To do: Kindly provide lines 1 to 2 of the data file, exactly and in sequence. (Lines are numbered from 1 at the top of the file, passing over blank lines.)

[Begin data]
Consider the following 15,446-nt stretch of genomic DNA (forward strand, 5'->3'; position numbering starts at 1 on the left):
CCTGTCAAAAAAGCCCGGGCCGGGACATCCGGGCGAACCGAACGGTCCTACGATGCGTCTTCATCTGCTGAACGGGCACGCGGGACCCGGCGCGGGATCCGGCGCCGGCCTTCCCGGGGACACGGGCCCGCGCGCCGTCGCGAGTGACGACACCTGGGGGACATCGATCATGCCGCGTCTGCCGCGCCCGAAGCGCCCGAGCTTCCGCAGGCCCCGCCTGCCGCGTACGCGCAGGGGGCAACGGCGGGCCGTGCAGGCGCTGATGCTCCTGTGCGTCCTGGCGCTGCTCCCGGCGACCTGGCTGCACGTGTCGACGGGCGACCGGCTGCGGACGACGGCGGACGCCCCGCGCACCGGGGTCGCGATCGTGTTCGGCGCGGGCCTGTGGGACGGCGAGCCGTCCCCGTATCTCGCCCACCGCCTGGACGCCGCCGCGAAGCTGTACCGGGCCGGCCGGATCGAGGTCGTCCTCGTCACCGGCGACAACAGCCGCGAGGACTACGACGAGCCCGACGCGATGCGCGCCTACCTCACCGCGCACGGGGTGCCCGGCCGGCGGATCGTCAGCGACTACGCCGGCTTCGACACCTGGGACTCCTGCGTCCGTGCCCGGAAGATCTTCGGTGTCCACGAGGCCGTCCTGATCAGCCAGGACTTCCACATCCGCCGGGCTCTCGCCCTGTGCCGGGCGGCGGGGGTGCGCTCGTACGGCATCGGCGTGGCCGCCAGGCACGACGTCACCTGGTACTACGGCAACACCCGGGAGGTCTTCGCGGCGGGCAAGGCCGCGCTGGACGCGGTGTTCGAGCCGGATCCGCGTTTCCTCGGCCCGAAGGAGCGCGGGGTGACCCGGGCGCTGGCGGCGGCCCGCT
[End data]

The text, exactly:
Consider the following 15,446-nt stretch of genomic DNA (forward strand, 5'->3'; position numbering starts at 1 on the left):
CCTGTCAAAAAAGCCCGGGCCGGGACATCCGGGCGAACCGAACGGTCCTACGATGCGTCTTCATCTGCTGAACGGGCACGCGGGACCCGGCGCGGGATCCGGCGCCGGCCTTCCCGGGGACACGGGCCCGCGCGCCGTCGCGAGTGACGACACCTGGGGGACATCGATCATGCCGCGTCTGCCGCGCCCGAAGCGCCCGAGCTTCCGCAGGCCCCGCCTGCCGCGTACGCGCAGGGGGCAACGGCGGGCCGTGCAGGCGCTGATGCTCCTGTGCGTCCTGGCGCTGCTCCCGGCGACCTGGCTGCACGTGTCGACGGGCGACCGGCTGCGGACGACGGCGGACGCCCCGCGCACCGGGGTCGCGATCGTGTTCGGCGCGGGCCTGTGGGACGGCGAGCCGTCCCCGTATCTCGCCCACCGCCTGGACGCCGCCGCGAAGCTGTACCGGGCCGGCCGGATCGAGGTCGTCCTCGTCACCGGCGACAACAGCCGCGAGGACTACGACGAGCCCGACGCGATGCGCGCCTACCTCACCGCGCACGGGGTGCCCGGCCGGCGGATCGTCAGCGACTACGCCGGCTTCGACACCTGGGACTCCTGCGTCCGTGCCCGGAAGATCTTCGGTGTCCACGAGGCCGTCCTGATCAGCCAGGACTTCCACATCCGCCGGGCTCTCGCCCTGTGCCGGGCGGCGGGGGTGCGCTCGTACGGCATCGGCGTGGCCGCCAGGCACGACGTCACCTGGTACTACGGCAACACCCGGGAGGTCTTCGCGGCGGGCAAGGCCGCGCTGGACGCGGTGTTCGAGCCGGATCCGCGTTTCCTCGGCCCGAAGGAGCGCGGGGTGACCCGGGCGCTGGCGGCGGCCCGCT